In March 2015, the International Monetary Fund (IMF) approved an Extended Fund Facility programme for Ukraine of around USD 17.5 billion that is ending in March 2019. The IMF financial assistance was complemented by substantial support from the EU, its Member States, a number of bilateral partners (such as the US, Japan, Canada, Switzerland) and other international financial institutions such as the World Bank, the European Bank for Reconstruction and Development (EBRD) and the European Investment Bank (EIB). However, as the economic recovery is still fragile and a number of vulnerabilities persist, Ukraine will face additional external financing needs in 2018 and early 2019, which the IMF estimates at USD 4.5 billion (approximately EUR 3.8 billion 1 ).

On 29 November 2017, Ukraine Finance Minister Oleksandr Danyliuk addressed an official request to European Commission Vice-President Valdis Dombrovskis for additional macro-financial assistance from the EU. This assistance would contribute to covering the country's external financing needs and support reform implementation.

In light of this request and of the economic situation in Ukraine, in particular the emergence of additional external financing needs, the European Commission is submitting to the European Parliament and the Council a proposal to provide further macro-financial assistance (MFA) to Ukraine, based on Article 212 of the TFEU, for an amount of up to EUR 1 billion to be provided in the form of medium- to long-term loans in two tranches.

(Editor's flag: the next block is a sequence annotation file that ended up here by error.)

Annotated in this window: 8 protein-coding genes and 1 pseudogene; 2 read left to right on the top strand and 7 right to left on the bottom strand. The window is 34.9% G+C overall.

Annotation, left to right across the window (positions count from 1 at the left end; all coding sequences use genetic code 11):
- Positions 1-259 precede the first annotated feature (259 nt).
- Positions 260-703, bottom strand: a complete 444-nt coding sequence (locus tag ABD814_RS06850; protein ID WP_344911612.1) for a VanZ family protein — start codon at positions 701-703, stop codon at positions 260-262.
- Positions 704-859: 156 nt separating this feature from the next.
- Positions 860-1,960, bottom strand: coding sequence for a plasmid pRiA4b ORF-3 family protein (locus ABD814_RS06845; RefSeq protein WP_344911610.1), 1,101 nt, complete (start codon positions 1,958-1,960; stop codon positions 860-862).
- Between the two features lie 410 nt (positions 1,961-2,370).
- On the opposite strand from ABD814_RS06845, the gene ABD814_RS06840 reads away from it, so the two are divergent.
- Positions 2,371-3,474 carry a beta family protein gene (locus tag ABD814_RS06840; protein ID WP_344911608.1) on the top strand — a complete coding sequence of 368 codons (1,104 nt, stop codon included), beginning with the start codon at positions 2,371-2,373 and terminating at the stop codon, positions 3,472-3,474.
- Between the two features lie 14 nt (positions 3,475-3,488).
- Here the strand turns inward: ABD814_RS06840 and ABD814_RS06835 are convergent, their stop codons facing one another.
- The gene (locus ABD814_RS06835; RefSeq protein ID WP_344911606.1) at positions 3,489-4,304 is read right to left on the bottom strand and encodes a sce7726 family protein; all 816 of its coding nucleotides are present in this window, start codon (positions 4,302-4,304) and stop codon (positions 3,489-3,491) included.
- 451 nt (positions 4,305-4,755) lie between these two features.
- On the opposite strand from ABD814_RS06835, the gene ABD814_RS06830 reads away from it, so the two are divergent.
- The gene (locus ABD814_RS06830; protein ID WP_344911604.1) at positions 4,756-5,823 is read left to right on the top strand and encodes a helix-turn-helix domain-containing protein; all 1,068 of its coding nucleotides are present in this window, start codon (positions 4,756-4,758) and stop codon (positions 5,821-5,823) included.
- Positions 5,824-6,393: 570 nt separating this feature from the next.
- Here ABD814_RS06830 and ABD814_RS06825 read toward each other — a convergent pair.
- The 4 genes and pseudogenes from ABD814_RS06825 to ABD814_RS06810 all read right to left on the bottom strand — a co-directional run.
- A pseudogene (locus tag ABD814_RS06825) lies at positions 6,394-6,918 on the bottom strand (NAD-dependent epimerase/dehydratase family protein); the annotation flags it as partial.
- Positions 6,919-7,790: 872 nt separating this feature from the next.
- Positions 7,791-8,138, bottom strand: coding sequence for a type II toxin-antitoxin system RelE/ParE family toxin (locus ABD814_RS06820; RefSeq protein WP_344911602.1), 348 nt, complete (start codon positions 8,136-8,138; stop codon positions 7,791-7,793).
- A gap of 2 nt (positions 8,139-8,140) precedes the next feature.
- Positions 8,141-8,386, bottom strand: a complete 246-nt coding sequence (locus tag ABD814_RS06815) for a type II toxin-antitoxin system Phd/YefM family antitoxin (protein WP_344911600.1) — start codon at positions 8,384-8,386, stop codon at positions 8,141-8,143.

The proposed new MFA operation would complement the preceding three MFA operations, totalling EUR 3.4 billion, that have been offered to Ukraine since the onset of the crisis in 2014. A total of EUR 2.8 billion was disbursed under these operations, including EUR 1.6 billion in 2014-2015 (under the so-called MFA I and II) and two tranches of EUR 600 million each in July 2015 and April 2017 (under MFA III). A third and final tranche of EUR 600 million under MFA III, subject to the implementation of 21 policy measures jointly agreed with the Ukrainian authorities, was not disbursed. Although Ukraine fulfilled a large number of policy commitments attached to this instalment, four measures, including two related to the fight against corruption, had not been implemented by the time the availability period of the assistance expired in January 2018. Under these circumstances, the Commission was not in a position to disburse the last instalment under MFA III, which was officially cancelled on 18 January 2018.